4. #4
    Looking forward to the build also, thanks for sharing. I'm puzzled about the long rip on the slider. Understand how it would work for the second edge but how did you rip the first edge?

  5. #5
    I think the frame around the drawer and the legs would look better with sharper edges. Would show better ,cleaner,
    shadows. And I KNOW I will enjoy watching progress.

  6. #6
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    I agree with a sharper edge.

    This piece has inspired me a bit Derek.

    I started a piece last winter to house one of my dogs that passed last fall. It’s a Krenov type piece. The base is finished but the top case has not even begun although I have a working drawing. As is now it is planned to be miter wrapped using hidden dovetails. I have yet to attempt them to dat and plan to construct the piece from Satin wood lol. I think I will add the chamfered edge as in this piece but also chamfer the doors and drawers to seat perfectly flush with the carcass.

    I’m sure you will be done with five project before I finish my single project.

    Quote Originally Posted by Mel Fulks View Post
    I think the frame around the drawer and the legs would look better with sharper edges. Would show better ,cleaner,
    shadows. And I KNOW I will enjoy watching progress.

  7. #7
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    Quote Originally Posted by Doug Garson View Post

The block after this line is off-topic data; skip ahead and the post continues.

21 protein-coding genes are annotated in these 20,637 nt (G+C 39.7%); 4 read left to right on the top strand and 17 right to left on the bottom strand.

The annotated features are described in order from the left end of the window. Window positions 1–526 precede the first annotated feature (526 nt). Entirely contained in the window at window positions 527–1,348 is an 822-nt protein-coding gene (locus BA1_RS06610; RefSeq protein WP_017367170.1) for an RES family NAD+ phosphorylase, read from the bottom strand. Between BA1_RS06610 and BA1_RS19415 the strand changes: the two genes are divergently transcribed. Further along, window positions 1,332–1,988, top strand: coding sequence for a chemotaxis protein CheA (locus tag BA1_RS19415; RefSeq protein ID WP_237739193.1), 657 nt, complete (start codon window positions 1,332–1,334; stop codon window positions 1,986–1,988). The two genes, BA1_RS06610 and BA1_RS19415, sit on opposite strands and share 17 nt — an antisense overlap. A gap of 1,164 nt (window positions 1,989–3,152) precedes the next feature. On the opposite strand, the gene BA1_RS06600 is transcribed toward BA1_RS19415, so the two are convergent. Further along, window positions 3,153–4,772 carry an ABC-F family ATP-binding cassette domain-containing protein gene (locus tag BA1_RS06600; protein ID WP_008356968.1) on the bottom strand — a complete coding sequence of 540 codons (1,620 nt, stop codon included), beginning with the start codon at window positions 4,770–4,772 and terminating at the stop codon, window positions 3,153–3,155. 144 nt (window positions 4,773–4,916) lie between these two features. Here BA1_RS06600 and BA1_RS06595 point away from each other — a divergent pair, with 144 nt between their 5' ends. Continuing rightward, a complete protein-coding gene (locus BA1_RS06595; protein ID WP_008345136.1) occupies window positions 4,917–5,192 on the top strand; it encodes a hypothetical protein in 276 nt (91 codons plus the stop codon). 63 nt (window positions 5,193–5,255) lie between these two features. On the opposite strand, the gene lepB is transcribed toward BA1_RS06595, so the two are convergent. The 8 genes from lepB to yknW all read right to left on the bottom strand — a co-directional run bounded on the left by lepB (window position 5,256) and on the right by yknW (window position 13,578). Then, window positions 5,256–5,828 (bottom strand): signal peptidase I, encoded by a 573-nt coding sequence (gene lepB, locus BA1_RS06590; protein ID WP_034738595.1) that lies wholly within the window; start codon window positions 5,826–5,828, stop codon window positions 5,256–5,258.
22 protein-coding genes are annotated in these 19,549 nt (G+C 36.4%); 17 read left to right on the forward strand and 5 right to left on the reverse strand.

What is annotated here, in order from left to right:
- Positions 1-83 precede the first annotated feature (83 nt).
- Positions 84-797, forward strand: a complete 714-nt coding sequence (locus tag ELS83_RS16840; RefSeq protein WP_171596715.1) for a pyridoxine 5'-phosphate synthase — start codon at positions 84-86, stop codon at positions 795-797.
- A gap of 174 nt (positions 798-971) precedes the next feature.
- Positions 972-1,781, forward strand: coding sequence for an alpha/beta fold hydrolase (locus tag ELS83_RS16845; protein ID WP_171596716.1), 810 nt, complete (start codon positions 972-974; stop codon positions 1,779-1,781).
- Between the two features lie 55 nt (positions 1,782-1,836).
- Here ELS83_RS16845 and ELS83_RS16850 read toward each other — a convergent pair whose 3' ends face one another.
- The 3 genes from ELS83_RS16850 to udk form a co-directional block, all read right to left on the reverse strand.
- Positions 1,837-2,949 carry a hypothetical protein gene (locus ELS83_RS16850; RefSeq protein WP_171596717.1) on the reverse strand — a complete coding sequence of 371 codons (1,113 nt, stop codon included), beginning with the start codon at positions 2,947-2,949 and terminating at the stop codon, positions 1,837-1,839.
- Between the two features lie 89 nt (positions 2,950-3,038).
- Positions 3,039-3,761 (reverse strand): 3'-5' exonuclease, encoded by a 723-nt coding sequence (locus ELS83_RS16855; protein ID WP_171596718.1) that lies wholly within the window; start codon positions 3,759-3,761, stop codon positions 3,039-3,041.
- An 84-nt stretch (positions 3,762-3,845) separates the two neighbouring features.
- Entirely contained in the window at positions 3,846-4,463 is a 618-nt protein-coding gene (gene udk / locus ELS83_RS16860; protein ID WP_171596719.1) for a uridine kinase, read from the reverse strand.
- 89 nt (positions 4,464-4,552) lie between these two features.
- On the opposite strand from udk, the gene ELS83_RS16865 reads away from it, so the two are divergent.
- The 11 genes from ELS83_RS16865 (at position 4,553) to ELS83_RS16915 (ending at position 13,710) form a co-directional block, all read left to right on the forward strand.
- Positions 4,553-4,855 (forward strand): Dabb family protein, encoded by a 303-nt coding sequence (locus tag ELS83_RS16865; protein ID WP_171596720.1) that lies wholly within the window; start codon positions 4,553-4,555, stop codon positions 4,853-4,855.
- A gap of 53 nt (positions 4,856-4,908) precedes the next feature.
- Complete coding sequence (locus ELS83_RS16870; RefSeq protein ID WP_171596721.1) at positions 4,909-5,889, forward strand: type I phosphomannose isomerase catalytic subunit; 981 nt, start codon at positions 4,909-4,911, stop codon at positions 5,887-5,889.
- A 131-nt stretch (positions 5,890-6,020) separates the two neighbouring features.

Looking forward to the build also, thanks for sharing. I'm puzzled about the long rip on the slider. Understand how it would work for the second edge but how did you rip the first edge?
    Doug, exactly the same way - simply slide the board past the blade. That is the advantage of the slider. You can rip without a reference edge. Of course, the longer the slider the longer the rip. Still, I rarely need the capacity of the big sliders as I work with solid wood and not ply.

    Regards from Perth

    Derek

  8. #8
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    Quote Originally Posted by Mel Fulks View Post
    I think the frame around the drawer and the legs would look better with sharper edges. Would show better ,cleaner,
    shadows. And I KNOW I will enjoy watching progress.
    Mel, here is a close up of the original table ...



    Thoughts?

    Regards from Perth

    Derek

  9. #9
    Dumb question: where are the pulls located for this case? I like that mitered, inset face frame. The more I look at it, the more I realize I haven't seem much like that, and that it would be deceptively challenging (for me) to make.

    I am sure your version will be crisper yet.

  10. #10
    Join Date
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    Prashun, indeed, where are the pulls?

    I discussed this on the hand tool forum a little while ago. The original design appears to use slides and push-it mechanisms. In the end I decided that I would build traditional drawers and add handles. They will be discrete and in the same wood, and so will disappear.

    The case is planned to be through dovetailed with mitred ends.

    Regards from Perth

    Derek

  11. #11
    Join Date